“The Commandant sent me to escort Morgan to where Sophia had been living during the pregnancy,” Taz said. “It was known she’d had the child, but not what had happened to it. I was to observe Morgan’s behaviour and report back.” The corner of his mouth tipped up in a grim smile. “I was a poor choice of watchdog. I was devoted to the Commission, had been since Lieutenant Brenner — ”

Amy’s head jerked up and she stared at Taz as he continued speaking, unaware of her reaction.

“ — got me off Meridani, but watching my best friend forced to shoot his wife shook me. And Morgan and I’d been best friends since we were cadets. I wasn’t about to report back on his movements unless he’d proven to be as deeply sunk in the political opposition as Sophia had been.”

“Which I wasn’t,” Grayson said. “We went through Soph’s house, found nothing. And Molly wasn’t there. Took a long time to convince the neighbour that I wasn’t just trying to get information, that I was her father, but eventually she told me that Sophia’d been worried, that she’d sensed something was coming. She’d sent Molly to Elderia to live with her sister, Ellen. And that pretty much scuttled any chance I had of seeing my daughter.”

“I don’t understand,” Kate said. “Why not just go and get her? Didn’t you leave the Commission?”

“Leave the Commission directly after my wife was discovered a sympathiser with opposition forces and with my own loyalty in question? Leave directly after being required to shoot my wife in order to prove that loyalty?” Grayson laughed bitterly. “Leaving would have suggested to the Commission everything I had just desperately tried to prove otherwise. I couldn’t leave. They would have hunted me down and put a shot through my head.”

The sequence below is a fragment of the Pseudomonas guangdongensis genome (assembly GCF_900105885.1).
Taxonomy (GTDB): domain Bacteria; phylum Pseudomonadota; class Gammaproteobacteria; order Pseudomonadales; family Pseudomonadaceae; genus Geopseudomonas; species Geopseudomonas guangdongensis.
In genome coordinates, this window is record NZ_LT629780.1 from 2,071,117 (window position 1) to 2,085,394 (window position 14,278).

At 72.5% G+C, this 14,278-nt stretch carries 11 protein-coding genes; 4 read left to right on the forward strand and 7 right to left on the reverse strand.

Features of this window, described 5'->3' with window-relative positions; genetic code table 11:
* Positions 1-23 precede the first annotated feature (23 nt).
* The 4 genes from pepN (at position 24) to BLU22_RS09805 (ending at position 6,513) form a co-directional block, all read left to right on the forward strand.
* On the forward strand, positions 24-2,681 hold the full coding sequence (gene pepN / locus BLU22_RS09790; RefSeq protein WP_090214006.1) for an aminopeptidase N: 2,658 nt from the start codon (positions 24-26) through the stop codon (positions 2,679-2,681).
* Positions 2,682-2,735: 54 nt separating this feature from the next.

“How could you stay?” Kate demanded. “After what they

“Don’t ask me that,” Grayson said. He looked old. “I stayed on for two more years, completed my ten years of service, and then I resigned. But I let Molly stay on Elderia with her aunt. It’s just that outside of service with the Commission the best way to earn a living is salvage, and I can’t have a kid in space. There’s not much call for computer specialists or engineers dirtside, especially not on the outliers, and on the inner planets costs are so high that it would have been almost impossible.” A look of pain fleeted across his face. “I’ve always spent time with her. I take her things I find on salvage trips. It’s not as much time as I’d like, but you never think — ” He was silent for a moment, and then pushed himself to his feet. “I’m not leaving her on that planet to die. I may not be a great father, but Molly is my world. She is my daughter. She’s mine and Sophia’s, and I’ll be going to get her.” He looked at the three of them. “You’re welcome to leave if you’re not keen on breaking the Commission’s quarantine, but I’ll be damned if I let the Commission take the rest of my family from me.”